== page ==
(c) Copyright PWxyz, LLC. All rights reserved
Review by Library Journal Review

With raw honesty (the memoir opens with suicide ideation), debilitating angst (the unrelenting hold of mental illness), and humor when least expected (the terrors of securing a prom date), Moghul's memoir becomes an illuminating antidote to contemporary Islamophobia. As the U.S.-born son of immigrant Pakistani parents, Moghul was a sickly child and a social misfit in school, who now is working his dream job "sure-footedly navigating a privileged world of pundits, politicos, policymakers." He's also what he refers to as a "professional Muslim" who, despite his recurring discomfort with his own spiritual relationship, has lectured globally about Islam; he doesn't hesitate to expose himself as both atheist and spokesperson for his religion. In his doubt, questioning, and beseeching, Moghul ultimately models a universality in the ultimate relationship between man and maker. Narrator Kamran R. Khan is a fitting cipher, his well-modulated voice always in control despite the swings between the commonplace and harrowing that happen across Moghul's story. -VERDICT Audiences previously enlightened by Omar Saif Ghobash's Letters to a Young Muslim and Amani Al-Khatahtbeh's Muslim Girl should add this Muslim to their shelves. ["While [the author] sometimes wades deeply into weighty subjects, the memoir is infused with an entertaining stream of consciousness, making for a unique and enlightening read": LJ 6/15/17 review of the Beason hc.]-Terry Hong, -Smithsonian BookDragon, Washington, DC © Copyright 2018. Library Journals LLC, a wholly owned subsidiary of Media Source, Inc. No redistribution permitted.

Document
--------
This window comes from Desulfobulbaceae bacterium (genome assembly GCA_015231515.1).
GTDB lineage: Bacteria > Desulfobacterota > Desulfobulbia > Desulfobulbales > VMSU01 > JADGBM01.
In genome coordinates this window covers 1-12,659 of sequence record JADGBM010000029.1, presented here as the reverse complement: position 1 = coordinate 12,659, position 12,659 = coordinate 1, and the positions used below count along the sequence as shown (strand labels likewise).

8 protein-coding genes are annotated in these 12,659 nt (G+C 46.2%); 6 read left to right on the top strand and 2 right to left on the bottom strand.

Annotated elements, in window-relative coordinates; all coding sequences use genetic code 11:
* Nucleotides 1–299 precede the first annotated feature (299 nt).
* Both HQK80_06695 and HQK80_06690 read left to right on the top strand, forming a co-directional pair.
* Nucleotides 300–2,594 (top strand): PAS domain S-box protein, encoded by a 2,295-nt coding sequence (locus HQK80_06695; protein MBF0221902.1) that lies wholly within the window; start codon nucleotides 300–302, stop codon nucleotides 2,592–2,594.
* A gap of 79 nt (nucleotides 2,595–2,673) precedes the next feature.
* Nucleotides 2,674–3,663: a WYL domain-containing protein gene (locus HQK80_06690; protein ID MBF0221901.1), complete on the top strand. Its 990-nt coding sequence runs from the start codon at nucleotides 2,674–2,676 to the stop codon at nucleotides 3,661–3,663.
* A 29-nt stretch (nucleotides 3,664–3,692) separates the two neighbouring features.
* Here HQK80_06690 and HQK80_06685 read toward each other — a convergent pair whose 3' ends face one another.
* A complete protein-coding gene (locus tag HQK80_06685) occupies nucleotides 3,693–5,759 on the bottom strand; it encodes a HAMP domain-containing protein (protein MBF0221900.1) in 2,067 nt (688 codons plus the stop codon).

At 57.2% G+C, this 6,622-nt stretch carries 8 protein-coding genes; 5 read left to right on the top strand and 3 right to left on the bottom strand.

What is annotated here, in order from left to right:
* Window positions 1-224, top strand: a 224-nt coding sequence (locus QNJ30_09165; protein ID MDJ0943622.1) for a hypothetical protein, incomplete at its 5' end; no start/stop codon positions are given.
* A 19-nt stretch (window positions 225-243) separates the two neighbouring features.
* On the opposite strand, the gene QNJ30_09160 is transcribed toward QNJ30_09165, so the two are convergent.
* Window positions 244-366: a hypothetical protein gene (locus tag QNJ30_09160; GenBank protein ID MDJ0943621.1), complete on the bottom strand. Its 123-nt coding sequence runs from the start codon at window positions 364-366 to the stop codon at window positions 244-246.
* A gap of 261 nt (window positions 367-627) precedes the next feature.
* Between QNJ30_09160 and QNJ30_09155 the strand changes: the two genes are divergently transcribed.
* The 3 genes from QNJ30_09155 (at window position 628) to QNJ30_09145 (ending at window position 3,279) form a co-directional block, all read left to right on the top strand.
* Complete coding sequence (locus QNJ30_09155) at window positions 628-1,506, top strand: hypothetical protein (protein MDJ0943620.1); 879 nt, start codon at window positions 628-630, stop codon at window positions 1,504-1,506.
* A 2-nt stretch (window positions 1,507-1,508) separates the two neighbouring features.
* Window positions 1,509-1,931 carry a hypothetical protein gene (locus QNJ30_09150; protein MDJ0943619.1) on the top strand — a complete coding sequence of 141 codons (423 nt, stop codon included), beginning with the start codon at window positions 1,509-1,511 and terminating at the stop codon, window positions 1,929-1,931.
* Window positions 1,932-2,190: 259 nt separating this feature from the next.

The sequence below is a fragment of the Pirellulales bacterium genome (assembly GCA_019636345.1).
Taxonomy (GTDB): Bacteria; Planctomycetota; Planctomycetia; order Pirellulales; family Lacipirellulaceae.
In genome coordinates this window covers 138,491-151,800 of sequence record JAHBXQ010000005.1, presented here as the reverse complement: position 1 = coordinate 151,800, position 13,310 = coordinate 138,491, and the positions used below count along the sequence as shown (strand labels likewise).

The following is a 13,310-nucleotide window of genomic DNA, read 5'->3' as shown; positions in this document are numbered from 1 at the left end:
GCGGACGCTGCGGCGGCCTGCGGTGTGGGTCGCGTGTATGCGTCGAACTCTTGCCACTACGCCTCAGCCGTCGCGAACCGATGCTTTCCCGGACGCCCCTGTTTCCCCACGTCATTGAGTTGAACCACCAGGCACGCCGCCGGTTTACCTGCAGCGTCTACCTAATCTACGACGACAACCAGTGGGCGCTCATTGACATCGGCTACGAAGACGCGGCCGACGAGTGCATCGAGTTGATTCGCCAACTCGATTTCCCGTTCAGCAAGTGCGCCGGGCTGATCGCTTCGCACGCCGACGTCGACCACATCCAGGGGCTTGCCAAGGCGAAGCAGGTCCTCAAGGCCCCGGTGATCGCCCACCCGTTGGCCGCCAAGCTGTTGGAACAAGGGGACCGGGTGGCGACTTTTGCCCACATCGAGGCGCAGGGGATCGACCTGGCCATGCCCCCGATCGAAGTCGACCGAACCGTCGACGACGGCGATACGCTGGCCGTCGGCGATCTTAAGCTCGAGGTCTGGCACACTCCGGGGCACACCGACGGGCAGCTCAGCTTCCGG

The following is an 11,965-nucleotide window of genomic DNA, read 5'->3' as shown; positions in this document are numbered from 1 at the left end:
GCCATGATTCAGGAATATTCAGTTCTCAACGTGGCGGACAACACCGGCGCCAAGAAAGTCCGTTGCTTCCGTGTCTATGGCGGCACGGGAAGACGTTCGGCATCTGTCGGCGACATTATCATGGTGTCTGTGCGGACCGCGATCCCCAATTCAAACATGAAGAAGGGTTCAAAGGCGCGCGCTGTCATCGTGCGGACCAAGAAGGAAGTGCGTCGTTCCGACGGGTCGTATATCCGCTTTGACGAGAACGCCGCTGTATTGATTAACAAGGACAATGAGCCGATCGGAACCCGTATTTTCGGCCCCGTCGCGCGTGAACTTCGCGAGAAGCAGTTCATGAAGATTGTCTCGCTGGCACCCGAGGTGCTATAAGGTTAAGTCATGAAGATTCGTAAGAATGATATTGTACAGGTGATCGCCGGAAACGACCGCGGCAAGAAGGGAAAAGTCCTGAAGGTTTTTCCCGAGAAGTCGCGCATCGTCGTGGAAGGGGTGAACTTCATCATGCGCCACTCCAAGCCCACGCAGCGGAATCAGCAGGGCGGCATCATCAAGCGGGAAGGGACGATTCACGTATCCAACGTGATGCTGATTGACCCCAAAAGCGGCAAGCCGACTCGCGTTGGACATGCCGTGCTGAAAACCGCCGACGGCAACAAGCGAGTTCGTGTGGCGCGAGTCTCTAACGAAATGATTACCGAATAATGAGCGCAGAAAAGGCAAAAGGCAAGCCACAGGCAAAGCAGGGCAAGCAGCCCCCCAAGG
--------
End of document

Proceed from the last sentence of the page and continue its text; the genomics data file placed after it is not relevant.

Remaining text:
(c) Copyright Library Journals LLC, a wholly owned subsidiary of Media Source, Inc. No redistribution permitted.
Review by Kirkus Book Review